Most security operations center (SOC) and incident response (IR) teams are overwhelmed and understaffed, often scrambling to reactively chase threats with firewall blocklists in a futile game of cat-and-mouse. Fortunately, by leveraging higher-level cyber threat intelligence (CTI) that maps out specific tactics, techniques, and procedures (TTPs) in alignment with the kill chain, your SOC can intelligently and proactively block these threats and even prevent future threats.
Becoming more proactive requires you to pivot from the "what" to the "how" of the attack. As we discussed in "Shifting from What to How to Get Ahead of the Threat," making this change positions your CTI, SOC, and IR teams to track down not just what has happened, but also to block future attacks.
Shifting from what to how requires adjustment
Getting from "what" to "how" is not as simple as having your CTI team send over lists of MITRE ATT&CK® techniques to SOC and IR staff. A standalone ATT&CK technique with no additional context is worthless to a stressed-out SOC or IR analyst trying to identify something serious like a potential command-and-control (C2) channel. This analyst needs context around the techniques to answer these questions: Why should I care right now? How does this relate to other things the SIEM may, or may not, be telling me? How does this threat intelligence help me mitigate the intrusion? This context comes from a shared understanding of the attack TTPs, their potential impact on the organization, and how best to mitigate them. Achieving this shared understanding requires tightly aligning your CTI, SOC, and IR teams.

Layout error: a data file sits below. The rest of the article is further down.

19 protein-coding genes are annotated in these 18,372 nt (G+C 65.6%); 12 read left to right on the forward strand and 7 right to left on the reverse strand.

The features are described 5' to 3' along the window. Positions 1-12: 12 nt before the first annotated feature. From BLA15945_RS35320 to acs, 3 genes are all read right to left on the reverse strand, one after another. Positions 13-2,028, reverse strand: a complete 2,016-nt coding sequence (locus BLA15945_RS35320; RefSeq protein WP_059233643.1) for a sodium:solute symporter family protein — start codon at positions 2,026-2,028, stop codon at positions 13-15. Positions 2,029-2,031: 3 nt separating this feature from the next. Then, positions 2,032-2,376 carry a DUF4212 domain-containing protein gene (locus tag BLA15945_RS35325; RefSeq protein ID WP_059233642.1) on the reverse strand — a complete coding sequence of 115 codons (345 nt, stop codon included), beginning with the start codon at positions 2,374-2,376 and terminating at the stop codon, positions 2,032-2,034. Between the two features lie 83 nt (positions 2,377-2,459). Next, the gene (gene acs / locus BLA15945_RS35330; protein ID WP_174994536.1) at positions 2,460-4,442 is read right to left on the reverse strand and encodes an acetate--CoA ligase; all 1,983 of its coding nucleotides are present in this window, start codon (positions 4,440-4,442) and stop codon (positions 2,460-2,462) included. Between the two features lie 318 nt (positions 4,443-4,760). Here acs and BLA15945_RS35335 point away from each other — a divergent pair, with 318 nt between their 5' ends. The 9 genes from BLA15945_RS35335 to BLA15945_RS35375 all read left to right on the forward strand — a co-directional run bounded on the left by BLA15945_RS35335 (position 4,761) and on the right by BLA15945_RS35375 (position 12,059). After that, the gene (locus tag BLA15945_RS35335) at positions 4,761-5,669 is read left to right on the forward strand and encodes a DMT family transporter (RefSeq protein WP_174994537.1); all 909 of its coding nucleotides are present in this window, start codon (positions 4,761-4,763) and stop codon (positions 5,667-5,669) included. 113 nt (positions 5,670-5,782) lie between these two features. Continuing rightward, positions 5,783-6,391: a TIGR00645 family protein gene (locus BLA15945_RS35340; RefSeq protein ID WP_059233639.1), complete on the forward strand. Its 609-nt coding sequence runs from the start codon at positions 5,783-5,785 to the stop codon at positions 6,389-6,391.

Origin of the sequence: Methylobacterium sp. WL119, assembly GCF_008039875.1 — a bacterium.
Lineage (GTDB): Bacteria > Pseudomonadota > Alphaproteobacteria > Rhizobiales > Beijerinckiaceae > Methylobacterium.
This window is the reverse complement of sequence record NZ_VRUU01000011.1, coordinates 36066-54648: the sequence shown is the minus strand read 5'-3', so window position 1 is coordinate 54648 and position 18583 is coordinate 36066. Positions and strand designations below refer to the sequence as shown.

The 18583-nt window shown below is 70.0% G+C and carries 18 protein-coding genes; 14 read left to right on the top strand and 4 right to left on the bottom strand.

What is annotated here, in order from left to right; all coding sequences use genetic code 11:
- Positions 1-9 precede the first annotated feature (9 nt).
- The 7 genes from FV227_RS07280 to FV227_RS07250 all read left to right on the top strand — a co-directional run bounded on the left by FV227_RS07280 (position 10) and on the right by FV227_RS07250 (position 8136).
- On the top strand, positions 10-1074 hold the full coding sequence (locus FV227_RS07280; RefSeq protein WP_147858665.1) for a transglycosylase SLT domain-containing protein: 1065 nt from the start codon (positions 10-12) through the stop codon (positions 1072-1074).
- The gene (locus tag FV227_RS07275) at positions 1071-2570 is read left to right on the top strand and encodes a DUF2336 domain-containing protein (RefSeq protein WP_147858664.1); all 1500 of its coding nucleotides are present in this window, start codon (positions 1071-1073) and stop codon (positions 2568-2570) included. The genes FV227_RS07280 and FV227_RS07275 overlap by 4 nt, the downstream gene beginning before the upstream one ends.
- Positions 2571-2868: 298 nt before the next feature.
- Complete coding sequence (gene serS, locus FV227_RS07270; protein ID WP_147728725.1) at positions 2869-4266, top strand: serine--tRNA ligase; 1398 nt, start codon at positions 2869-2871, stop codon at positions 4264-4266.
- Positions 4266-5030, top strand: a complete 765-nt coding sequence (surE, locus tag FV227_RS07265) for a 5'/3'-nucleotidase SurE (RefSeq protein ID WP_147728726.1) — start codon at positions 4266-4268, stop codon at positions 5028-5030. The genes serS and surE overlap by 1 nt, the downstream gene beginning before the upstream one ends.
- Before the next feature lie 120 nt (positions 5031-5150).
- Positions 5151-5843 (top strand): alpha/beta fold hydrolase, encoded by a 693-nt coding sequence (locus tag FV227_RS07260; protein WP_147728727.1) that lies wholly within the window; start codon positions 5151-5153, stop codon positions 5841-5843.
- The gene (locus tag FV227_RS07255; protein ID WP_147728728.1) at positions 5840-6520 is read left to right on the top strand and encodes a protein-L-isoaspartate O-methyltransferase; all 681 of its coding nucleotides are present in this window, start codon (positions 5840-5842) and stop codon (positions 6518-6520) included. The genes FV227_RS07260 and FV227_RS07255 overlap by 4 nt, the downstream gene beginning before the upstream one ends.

Based on working with some of the most targeted organizations in the world, we see three essential areas of focus to synch these teams: platform, performance, and protocol.
A platform to develop actionable threat intelligence
Unfortunately, most organizations are still managing threat intelligence using standard office tools. To underscore this point, the SANS 2022 CTI survey revealed that the bulk of respondents rely on spreadsheets and emails as the primary means to aggregate, analyze, and present CTI information!1
The complexity of processing millions of indicators, intelligence reports, and internal telemetry findings and managing the relationships among these data points requires much more than Microsoft Excel and a SIEM. Plus, your CTI team must do more than process this data. They need to support the organization's priority intelligence requirements (PIR) by aligning this information to sophisticated threat models like the diamond model of intrusion analysis and the MITRE ATT&CK® framework. This alignment positions your CTI analysts to produce actionable threat intelligence reports covering the broader attack picture.